Here's the thing... In 2010 the number of ARs sold in the US was estimated to be about 2.5 million. By now that number is probably about 3.5 to 4 million and rising. And that does not account for AKs or the many other military styled rifles. Out of 12,664 murder victims last year, 323 were killed with rifles. That is ALL rifles of any type and calibre including bolt action. (I haven't been able to find statistics for ARs only). In other words, the chance of being murdered with an "assault" rifle is pretty damn slim.
None of this is to say that we cant restrict the sale of them
, perhaps as a new class of weapon below class 3 but more restricted than standard hunting rifles. (although tighter background checks for all weapons might make this un-necessary) They should probably also be banned from sale by multi-product stores such as Walmart and restricted to sales by certified gun dealers. As anyone with any experience in marketing knows, the more a product is seen by the general public, the more that product sells.
I try to imagine a workable set of rules for ammunition capacity but the best I can come up with is a ten round limit (this is the new average for "low" capacity mags) with 30 round mags classified as Class 3. But that would require a massive retrofit of hundreds of millions of magazines "in the wild" now. And such a move would be completely un-enforceable except retroactively should someone be caught with a banned capacity mag.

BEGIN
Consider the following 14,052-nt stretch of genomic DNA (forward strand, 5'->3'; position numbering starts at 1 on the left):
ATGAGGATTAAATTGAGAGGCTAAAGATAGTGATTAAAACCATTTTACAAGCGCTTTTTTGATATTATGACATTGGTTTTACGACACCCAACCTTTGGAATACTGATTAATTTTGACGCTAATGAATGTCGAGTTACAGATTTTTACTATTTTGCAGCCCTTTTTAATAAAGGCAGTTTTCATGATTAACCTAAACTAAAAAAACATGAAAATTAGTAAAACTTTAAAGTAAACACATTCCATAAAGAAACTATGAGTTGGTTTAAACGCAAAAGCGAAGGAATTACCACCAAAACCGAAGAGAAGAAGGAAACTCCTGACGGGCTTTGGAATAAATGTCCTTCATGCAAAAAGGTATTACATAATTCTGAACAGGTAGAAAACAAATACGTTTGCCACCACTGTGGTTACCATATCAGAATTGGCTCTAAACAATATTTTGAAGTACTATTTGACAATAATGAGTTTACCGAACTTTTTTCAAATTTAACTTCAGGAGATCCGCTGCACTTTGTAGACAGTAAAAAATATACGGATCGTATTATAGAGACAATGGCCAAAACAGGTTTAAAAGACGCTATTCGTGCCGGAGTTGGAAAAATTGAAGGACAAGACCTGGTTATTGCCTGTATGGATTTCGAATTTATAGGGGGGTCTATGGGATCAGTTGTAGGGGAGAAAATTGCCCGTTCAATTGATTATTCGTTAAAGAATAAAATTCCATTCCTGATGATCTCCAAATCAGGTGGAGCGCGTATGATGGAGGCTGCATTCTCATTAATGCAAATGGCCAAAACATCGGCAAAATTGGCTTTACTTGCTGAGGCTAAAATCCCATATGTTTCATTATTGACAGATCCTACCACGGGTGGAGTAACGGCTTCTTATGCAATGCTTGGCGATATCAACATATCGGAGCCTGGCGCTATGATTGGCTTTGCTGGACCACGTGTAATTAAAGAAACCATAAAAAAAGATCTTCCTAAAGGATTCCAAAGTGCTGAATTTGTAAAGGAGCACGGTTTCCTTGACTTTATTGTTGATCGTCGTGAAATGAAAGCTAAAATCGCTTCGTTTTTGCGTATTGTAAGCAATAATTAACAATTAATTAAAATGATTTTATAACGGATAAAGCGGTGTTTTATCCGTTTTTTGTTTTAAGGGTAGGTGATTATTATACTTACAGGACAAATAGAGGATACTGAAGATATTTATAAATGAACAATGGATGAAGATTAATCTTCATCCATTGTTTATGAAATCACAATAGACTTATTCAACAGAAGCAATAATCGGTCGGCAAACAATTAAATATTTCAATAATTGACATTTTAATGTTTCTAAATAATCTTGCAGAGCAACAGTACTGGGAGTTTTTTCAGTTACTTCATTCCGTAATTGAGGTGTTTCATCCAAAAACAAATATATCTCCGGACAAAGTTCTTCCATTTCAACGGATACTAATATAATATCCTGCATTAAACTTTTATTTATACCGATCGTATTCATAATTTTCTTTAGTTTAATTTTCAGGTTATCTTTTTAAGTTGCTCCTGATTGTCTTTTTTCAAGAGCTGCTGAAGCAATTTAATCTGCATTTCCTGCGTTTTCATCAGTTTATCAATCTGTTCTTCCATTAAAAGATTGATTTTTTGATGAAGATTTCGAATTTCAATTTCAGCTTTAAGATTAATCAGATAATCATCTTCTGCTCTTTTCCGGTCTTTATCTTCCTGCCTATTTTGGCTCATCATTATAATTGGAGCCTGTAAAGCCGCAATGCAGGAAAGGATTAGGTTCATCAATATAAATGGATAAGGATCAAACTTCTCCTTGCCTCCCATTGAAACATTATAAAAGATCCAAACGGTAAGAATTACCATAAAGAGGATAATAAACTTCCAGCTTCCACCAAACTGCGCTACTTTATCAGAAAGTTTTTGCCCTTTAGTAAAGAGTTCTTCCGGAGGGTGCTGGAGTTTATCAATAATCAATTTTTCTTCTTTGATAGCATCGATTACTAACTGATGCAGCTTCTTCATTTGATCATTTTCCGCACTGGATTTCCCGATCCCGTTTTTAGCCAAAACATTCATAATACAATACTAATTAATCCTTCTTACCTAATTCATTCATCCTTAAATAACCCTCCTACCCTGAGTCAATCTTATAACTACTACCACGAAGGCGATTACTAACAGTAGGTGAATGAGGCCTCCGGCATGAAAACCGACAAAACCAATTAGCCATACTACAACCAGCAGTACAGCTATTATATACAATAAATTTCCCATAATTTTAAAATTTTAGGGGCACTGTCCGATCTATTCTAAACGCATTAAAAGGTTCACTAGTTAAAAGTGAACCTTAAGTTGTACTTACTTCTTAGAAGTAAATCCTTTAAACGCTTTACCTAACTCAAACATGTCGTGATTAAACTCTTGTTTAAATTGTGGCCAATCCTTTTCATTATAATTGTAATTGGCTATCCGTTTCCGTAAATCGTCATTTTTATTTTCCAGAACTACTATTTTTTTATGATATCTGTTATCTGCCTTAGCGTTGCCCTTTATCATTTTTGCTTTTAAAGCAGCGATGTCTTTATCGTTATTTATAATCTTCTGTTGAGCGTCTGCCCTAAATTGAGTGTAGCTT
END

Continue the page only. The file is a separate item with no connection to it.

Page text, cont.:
The bulk of changes and IMO the most effective still comes down to tighter background checks and tough laws for the storage and availability of weapons, along with greater availability of mental health services for those families who cannot afford them now.
I would also call on the NRA to provide better training and information as a way to avoid much stricter rules and regulations. From my experience taking an "approved" NRA handgun safety class, I believe they can do a lot more to stress safe storage, responsible use, and restriction of access by people who may have mental health issues within a gun owning household (a subject that is not currently covered at all).
But once again, with almost 4 million responsibly owned ARs and probably another million or two other "assault" weapons of various types out there, the guns themselves and the hundreds of millions of hi cap mags are NOT going away. So if you really care about getting something done and making our children and ourselves safer, lets focus on things that will have the most impact such as improved background checks, stricter laws requiring safe storage and availability of weapons to other members of household or thieves, and better availability of mental health services for those in need.